Daniele Lantagne, Centers for Disease Control
2:30 Session III: Implications for Engineering Education
Engineering educators and professional societies can promote attention to engineering in circumstances of social conflict and environmental challenge, and prepare students and members to address issues responsibly. What kinds of challenges do such activities bring to engineering education? How are educational and professional programs responding? What structural, programmatic, and/or curricular changes, if any, are underway? What alliances are needed?
 
  • Moderator:
    Woodie Flowers, NAE Member, Mechanical Engineering, Massachusetts Institute of Technology
  • Presenters:
    Linda Abriola, NAE Member, Dean, School of Engineering, Tufts University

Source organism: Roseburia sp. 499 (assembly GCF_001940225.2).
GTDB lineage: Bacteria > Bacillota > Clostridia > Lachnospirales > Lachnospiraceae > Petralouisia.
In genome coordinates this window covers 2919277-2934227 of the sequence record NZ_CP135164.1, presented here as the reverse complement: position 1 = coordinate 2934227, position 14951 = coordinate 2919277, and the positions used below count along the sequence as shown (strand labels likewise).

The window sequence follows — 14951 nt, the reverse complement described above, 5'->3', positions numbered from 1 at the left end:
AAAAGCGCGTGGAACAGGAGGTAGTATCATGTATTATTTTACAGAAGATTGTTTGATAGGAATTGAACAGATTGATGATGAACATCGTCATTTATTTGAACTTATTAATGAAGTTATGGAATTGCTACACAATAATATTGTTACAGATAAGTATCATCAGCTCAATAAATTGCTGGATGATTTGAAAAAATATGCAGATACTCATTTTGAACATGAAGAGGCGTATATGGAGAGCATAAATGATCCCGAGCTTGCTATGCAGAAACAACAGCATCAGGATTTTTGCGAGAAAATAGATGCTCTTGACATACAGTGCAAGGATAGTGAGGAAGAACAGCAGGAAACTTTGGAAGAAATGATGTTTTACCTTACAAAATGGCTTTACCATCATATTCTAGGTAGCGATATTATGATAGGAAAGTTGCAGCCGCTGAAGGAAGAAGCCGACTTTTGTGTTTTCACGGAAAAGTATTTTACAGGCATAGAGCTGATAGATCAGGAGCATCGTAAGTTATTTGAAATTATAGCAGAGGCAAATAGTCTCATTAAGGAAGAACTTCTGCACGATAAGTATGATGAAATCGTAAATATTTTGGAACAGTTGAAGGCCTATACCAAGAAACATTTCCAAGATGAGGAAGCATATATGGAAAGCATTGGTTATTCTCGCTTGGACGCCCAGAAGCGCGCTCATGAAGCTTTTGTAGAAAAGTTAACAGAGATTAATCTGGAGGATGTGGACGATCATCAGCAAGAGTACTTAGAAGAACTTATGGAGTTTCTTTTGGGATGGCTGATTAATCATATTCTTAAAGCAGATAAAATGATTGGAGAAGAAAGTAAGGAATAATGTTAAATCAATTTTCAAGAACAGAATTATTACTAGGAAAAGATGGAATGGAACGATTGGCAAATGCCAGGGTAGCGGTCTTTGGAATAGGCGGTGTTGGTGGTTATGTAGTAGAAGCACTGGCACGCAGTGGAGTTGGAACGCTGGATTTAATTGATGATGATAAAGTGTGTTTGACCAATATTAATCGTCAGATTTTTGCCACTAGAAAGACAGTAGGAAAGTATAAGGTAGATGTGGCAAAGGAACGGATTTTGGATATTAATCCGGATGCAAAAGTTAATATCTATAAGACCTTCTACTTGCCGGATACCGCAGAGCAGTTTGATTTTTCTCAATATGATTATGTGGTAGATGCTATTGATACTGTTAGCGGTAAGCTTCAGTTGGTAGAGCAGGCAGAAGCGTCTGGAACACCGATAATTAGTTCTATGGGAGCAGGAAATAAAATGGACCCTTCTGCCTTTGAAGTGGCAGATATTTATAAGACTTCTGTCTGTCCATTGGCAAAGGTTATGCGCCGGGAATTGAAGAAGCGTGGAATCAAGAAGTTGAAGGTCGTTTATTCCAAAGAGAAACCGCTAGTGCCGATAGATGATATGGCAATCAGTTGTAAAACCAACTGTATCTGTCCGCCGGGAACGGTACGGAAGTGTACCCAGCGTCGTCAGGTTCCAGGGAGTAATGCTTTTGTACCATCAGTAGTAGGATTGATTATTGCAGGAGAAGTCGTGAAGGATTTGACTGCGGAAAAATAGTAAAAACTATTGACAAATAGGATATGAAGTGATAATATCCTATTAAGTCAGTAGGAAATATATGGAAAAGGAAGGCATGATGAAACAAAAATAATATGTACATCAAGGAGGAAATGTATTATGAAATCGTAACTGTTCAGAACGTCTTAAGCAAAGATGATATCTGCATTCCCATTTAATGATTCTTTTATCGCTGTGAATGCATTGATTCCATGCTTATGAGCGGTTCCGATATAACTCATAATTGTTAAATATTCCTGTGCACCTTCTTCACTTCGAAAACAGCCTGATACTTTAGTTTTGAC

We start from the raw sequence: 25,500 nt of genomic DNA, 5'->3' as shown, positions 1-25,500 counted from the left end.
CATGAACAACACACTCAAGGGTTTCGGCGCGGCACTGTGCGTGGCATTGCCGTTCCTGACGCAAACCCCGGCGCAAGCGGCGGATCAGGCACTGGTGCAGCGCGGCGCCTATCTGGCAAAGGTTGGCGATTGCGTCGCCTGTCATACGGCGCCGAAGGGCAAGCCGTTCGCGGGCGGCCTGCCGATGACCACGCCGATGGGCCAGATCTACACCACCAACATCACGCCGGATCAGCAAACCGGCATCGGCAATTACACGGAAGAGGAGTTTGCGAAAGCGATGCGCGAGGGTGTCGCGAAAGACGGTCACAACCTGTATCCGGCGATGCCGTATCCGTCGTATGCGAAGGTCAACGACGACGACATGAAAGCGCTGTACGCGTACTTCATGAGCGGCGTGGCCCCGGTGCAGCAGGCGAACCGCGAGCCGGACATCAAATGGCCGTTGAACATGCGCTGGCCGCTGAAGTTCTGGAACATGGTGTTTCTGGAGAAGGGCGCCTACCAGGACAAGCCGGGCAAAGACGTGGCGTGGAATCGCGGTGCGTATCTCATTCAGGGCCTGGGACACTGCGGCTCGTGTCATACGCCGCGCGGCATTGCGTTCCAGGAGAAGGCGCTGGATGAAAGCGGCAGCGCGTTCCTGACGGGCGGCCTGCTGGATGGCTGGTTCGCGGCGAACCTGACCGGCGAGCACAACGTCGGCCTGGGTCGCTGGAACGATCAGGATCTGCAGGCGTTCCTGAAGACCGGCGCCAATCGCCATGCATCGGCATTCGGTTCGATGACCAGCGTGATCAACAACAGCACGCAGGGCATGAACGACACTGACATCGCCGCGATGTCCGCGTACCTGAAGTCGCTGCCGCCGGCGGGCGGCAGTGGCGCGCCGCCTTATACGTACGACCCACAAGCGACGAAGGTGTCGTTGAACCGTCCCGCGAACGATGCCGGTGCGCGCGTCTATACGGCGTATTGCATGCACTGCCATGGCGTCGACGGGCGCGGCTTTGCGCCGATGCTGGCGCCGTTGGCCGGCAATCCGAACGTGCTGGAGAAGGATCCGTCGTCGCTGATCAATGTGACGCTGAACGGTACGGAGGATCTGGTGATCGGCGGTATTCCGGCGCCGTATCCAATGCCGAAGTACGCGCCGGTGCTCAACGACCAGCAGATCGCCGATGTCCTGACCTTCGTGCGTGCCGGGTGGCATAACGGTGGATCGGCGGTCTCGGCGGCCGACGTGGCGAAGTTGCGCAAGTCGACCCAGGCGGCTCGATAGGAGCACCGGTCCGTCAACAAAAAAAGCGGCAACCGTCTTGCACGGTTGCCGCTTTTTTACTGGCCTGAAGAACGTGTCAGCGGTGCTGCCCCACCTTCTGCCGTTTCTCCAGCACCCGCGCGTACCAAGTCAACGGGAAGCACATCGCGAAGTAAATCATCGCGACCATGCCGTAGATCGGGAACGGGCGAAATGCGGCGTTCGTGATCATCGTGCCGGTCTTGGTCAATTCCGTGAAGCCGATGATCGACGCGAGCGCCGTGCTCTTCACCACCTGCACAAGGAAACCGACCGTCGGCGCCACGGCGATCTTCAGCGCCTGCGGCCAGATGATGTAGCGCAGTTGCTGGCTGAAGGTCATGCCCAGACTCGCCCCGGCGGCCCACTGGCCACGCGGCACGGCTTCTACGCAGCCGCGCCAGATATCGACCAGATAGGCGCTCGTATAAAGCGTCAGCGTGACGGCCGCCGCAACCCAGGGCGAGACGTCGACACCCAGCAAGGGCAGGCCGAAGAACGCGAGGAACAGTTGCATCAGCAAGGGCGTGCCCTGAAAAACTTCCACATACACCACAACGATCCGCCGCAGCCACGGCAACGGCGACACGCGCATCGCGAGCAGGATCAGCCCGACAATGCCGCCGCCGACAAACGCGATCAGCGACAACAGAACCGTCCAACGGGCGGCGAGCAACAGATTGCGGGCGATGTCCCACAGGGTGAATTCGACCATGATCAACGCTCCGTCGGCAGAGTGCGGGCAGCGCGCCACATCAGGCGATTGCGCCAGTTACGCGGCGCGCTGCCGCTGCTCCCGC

Caroline Baillie, Materials Engineering & Engineering Education, Queens University, Canada
    Kevin Passino, Electrical and Computer Engineering, Ohio State University
  • Discussants:
    Richard Anderson, SOMAT Engineering, Inc.
    David Daniel, NAE Member, President, University of Texas, Dallas
3:45 Break
 
4:00 Small Group Sessions**
Participants will deliberate on interventions and actions to enable engineers and organizations to develop and assess strategies for change as well as make proposals for implementation.
 
5:30 Adjourn for the day
 

OCTOBER 3, 2008

 
8:00 Continental Breakfast
 
8:30 Small Group Sessions II: Prepare for Plenary
 
9:30 Plenary
Presentation and discussion of the small group reports will be followed by general discussion and suggestions for next steps.
 
11:00 Roundtable: Addressing the Intersection of Humanitarian Action, Social Justice, Sustainable Community Development
This roundtable will consider how engineering and engineering ethics research, practice and education might better address the complex choices and cultural conflicts facing engineering in these circumstances. What research and practical efforts are needed? What sources of support for these efforts exist and can be promoted?